Jumping Through Hoops
Can I just say that I have experienced few things as stressful in life as getting the necessary paperwork done to live in Spain.
I hated the process when I applied for a student visa in 2009 to study in Madrid. I don’t remember all that I had to do for the UC EAP office, but the real nightmare was applying for a visa. First, the process of figuring out whether I needed a short-term visa or a long-term visa was more complicated than you’d think, since I ended up having to get a 90-day visa and then getting a residency card once I got to Spain. Getting a health clearance form, passport photos, itinerary, driver’s license photocopy, passport photocopy, school acceptance form, proof of financial ability, self-addressed envelope, and visa application was tedious but relatively easy.
I also had to figure out what the heck a money order was (okay, maybe they’re not that bizarre, but you’d be surprised how few places do it…and they only accept cash). Then I had to deal with the entire police record nonsense. I was supposed to get a clean police record from every city I’ve lived, though I ended up just doing one from Pasadena. Then I had to go to a notary to confirm it was legit, and few notaries in the area were open on weekends. Next, I had to drive to some county office in Norwalk to verify the notarization, and then I had to go to the Secretary of State in downtown L.A. to get an Apostille of the Hague. And finally, I went to the Spanish consulate with all these copies, praying I hadn’t forgotten anything (I had, in fact, forgotten some photocopies, but I was able to run down the street and make them). And all this was when I was going to school and interning full-time during the week, so I actually had to skip classes and my internship to drive all over L.A. county getting this done.
And now the nightmare is back. Just applying for the North American Language and Culture Assistants Program was super stressful and almost made me not want to do the program at all. Everything has to be perfectly timed since you have to have step one done in time for step two in time for step three, etc., and the offices you need to visit are only open certain hours, and they each take a long time to process what you need. And now as I’m trying to get my visa, it’s happening all over again. And I’m freaking out a bit.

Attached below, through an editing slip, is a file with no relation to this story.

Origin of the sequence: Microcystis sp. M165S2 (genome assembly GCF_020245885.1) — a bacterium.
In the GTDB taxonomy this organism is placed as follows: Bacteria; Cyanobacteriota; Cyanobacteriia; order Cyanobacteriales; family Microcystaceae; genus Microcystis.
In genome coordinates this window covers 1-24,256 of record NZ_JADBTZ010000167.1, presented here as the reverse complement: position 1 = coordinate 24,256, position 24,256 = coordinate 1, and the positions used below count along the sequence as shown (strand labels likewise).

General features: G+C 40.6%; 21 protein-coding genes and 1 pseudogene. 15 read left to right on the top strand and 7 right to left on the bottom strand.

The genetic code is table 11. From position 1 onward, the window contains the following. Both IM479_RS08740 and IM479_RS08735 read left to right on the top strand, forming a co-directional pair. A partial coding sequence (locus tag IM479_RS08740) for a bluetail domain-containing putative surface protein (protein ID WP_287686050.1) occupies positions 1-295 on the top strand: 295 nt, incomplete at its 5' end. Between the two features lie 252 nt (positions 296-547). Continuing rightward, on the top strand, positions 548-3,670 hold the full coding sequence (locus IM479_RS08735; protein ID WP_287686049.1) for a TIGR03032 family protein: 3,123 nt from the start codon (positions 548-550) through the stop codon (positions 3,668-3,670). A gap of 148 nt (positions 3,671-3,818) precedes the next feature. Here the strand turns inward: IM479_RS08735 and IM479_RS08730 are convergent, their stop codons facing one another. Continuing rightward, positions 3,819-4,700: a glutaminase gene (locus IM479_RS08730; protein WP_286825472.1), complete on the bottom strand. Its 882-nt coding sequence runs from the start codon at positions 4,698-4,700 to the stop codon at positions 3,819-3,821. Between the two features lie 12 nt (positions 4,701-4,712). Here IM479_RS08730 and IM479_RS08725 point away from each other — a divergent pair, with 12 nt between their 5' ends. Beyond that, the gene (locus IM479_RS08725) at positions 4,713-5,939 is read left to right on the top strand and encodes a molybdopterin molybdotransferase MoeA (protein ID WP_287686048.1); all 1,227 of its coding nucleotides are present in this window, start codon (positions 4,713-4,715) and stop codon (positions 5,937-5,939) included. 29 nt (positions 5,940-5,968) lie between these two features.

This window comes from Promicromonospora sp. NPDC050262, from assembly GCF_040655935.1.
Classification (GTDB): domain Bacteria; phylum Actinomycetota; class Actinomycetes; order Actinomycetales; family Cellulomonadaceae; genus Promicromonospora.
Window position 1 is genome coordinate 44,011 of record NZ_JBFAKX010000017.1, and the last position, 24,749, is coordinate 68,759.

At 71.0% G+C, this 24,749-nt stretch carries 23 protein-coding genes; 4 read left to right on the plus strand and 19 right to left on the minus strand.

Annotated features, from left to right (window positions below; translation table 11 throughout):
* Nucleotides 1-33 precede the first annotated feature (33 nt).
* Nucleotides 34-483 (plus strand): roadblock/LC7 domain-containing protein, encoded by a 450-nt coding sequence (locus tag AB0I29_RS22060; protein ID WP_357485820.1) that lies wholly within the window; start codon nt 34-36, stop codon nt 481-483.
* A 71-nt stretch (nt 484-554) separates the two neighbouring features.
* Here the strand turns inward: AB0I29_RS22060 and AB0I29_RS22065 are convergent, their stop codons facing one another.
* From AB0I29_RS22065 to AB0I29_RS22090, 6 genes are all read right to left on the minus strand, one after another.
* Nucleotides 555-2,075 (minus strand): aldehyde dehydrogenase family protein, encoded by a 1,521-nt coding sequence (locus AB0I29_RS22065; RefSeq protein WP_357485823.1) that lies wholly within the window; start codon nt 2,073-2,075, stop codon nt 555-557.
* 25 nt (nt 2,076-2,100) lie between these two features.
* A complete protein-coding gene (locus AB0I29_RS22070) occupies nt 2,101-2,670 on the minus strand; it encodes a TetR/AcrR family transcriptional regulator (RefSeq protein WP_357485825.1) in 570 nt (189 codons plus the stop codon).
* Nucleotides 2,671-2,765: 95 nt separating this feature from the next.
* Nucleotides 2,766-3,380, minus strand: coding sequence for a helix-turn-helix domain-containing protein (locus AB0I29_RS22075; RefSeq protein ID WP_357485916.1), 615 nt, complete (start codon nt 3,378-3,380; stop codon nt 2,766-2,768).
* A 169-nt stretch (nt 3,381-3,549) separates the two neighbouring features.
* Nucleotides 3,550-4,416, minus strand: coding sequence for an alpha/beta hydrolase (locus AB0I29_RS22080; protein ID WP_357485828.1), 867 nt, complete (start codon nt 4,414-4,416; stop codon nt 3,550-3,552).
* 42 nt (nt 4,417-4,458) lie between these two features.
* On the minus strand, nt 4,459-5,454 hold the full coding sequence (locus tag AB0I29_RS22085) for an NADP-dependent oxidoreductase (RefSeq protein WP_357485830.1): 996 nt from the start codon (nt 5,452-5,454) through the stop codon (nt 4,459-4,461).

The FBI background check (which involved a bunch of steps and took forever to begin with) has to have an Apostille of the Hague, but can I get that from the California Secretary of State like the L.A. consulate said, or do I have to ship it to DC, like the program guide said? Some of the paperwork has to be done within 90 days of something, but which paperwork, and is it within 90 days of getting the authentication, the Apostille, or the visa appointment? This is insane.
Not to mention that in 2009 and again now, this is all falling right in the midst of finals. As if I weren’t already preoccupied enough. But the worst part of all: if I mess up one step, I could ruin my opportunity to live in Spain next year. And that’s a really scary prospect.
Fortunately, I have the help of the kind people on auxiliares Facebook groups to help me with these questions, though no one seems to really know what they’re doing, and none of the official sources are responsive enough to get a clear answer from them. Basically, when a process involves this many distinct government entities, it’s not pretty.
Brilliant business idea: get paid to deal with all of this for people. I’d pay good money to have someone else take care of it completely.
Moral of the story: it’s not easy to spend a year living it up in Spain, and this is one of the major reasons. But as I learned last time, it’s all completely worth it in the end. Because, in four months, I very well may be living here.
Life is good.